If we disregard this incompatibility, we are not accepting what discourse ethics prescribes, and are letting the views we held beforehand condition our reasoning here. An impartial approach that considered the interests and arguments in favor of nonhuman animals just as we consider the interests and arguments in favor of human beings would lead us to reject speciesism. By continuing to accept animal exploitation, we are refusing to discard a view that we would have to conclude is morally objectionable if we considered the arguments impartially.

The situation is similar if we consider not just animal exploitation, but wild animal suffering. The disregard for what happens to animals in the wild can only be accepted if we are not taking their interests seriously. This would also be at odds with the idea of enfranchising their interests in the moral principles we should accept. Due to this, incorporating the interests of nonhuman animals would also imply the requirement to try to help animals in the wild when they need it.

Moreover, these conclusions would not only affect nonhuman animals currently living, but also all those sentient beings who may exist in the future, who may be several orders of magnitude more in number than the ones living today. In addition, we can conclude that this is something that should not only affect our personal decisions, but that should be incorporated in an institutionalized way in the public policies and legislative decisions made by the relevant agents in our societies.

Even if we proceed as discourse ethics prescribes, there is a risk that the interests of nonhuman animals will not be incorporated into the agreed-upon norms. There is a danger that those actively participating in the public discourse will continue to hold an anthropocentric speciesist viewpoint, despite the strength of the arguments we have seen above. We must bear in mind that every participant in the process will be someone who has been socialized in a speciesist culture. Since nonhuman animals (as well as some humans) are not able to take part in these debates for themselves, the formulation of moral norms regarding animals depends on humans taking on such responsibility. 8 But of course humans may fail at such a task.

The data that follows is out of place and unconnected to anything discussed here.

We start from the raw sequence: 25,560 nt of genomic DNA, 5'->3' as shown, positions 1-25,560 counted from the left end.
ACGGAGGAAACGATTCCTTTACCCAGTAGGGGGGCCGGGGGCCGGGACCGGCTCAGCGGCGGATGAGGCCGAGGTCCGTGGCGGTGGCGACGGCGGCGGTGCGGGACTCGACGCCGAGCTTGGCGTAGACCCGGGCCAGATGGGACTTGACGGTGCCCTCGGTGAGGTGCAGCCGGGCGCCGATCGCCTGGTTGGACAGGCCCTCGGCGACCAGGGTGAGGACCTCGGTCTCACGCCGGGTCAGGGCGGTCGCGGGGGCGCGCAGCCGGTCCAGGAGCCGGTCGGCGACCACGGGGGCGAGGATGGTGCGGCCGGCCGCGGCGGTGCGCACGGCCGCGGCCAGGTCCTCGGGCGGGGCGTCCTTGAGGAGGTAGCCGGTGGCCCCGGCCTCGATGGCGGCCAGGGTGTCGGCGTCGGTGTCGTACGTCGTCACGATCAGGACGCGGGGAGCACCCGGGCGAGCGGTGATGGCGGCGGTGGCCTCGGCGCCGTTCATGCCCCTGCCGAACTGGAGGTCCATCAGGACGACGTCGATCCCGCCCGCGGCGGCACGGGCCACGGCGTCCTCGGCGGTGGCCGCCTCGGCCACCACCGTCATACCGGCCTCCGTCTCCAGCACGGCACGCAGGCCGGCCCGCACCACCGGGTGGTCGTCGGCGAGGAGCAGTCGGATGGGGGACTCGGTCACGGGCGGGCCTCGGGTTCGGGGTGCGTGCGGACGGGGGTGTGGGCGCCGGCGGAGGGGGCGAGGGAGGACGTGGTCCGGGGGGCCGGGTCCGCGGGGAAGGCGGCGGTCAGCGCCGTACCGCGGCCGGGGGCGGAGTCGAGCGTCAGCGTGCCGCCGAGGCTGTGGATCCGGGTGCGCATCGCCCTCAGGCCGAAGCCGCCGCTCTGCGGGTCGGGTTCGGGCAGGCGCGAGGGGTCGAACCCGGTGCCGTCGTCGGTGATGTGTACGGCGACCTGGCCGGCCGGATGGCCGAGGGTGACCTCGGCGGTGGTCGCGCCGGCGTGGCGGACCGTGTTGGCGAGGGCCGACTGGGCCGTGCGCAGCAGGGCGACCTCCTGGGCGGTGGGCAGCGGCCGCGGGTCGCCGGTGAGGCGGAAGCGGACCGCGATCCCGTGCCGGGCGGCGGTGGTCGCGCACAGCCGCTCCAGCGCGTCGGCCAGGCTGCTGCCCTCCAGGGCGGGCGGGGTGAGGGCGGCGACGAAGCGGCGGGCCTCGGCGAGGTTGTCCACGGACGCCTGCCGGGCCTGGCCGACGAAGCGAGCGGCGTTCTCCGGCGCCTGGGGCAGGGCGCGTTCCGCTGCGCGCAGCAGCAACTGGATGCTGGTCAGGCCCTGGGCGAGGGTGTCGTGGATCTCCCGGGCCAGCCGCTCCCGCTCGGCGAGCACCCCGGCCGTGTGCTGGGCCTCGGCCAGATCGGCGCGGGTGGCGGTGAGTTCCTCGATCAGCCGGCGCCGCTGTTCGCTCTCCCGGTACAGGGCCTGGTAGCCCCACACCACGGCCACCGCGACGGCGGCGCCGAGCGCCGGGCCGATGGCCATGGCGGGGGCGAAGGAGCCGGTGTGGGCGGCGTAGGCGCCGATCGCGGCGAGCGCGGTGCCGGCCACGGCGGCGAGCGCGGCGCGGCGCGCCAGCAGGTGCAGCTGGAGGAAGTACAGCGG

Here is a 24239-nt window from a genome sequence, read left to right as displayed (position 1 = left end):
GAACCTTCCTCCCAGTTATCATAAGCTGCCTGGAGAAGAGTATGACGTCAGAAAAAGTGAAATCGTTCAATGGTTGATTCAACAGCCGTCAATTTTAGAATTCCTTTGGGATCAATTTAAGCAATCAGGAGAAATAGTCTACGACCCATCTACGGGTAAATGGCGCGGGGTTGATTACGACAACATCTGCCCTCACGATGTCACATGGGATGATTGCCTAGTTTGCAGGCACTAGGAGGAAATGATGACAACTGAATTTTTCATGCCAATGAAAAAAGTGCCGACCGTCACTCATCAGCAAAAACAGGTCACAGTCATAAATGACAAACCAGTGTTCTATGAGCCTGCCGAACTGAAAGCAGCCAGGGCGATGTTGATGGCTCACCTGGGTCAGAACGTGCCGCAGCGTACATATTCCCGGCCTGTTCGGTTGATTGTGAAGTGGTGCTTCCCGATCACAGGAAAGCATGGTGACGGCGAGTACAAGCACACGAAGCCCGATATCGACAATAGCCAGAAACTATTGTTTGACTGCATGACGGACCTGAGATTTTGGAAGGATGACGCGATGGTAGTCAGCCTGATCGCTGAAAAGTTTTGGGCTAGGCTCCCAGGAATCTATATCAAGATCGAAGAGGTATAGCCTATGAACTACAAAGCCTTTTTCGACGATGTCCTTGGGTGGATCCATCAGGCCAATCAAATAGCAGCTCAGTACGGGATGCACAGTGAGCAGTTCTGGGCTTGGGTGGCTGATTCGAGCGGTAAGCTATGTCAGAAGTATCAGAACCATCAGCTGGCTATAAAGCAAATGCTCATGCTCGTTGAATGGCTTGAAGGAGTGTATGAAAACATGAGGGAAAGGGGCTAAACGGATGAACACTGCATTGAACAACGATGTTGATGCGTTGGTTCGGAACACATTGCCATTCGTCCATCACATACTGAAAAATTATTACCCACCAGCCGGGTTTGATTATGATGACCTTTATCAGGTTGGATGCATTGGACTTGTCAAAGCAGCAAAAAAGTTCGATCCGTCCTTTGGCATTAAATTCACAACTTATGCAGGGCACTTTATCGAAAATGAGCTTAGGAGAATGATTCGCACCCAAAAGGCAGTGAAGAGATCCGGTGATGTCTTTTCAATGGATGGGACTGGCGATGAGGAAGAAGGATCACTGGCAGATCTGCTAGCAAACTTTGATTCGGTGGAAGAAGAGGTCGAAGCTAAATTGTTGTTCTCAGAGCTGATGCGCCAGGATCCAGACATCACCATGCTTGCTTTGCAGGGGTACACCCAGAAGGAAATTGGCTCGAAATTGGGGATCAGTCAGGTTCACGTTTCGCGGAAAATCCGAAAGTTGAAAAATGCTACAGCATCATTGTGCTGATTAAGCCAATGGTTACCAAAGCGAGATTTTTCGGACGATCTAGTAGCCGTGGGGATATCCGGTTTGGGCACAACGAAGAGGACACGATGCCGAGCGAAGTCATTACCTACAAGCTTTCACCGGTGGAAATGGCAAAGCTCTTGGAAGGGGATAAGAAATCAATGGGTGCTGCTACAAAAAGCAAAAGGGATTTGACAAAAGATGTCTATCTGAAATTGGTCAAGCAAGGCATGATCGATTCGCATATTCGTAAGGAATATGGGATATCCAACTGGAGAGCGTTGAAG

What could be done to try to avoid this? We should insist that discussants must extend their points of view during debates to cover the interests of all who are affected. We can also try to devise some way to address the need for an advocatory representation, such as we use for humans who cannot represent themselves, to include the interests of nonhuman animals into the discussion of moral norms and legislation.9 It is also a model to incorporate in our decisions the interests of those beings who will exist in the future (including the far future). These are ways in which the norms reached would be agreed upon even by those who are not present, or those who lack the ability to argue, be they human or nonhuman.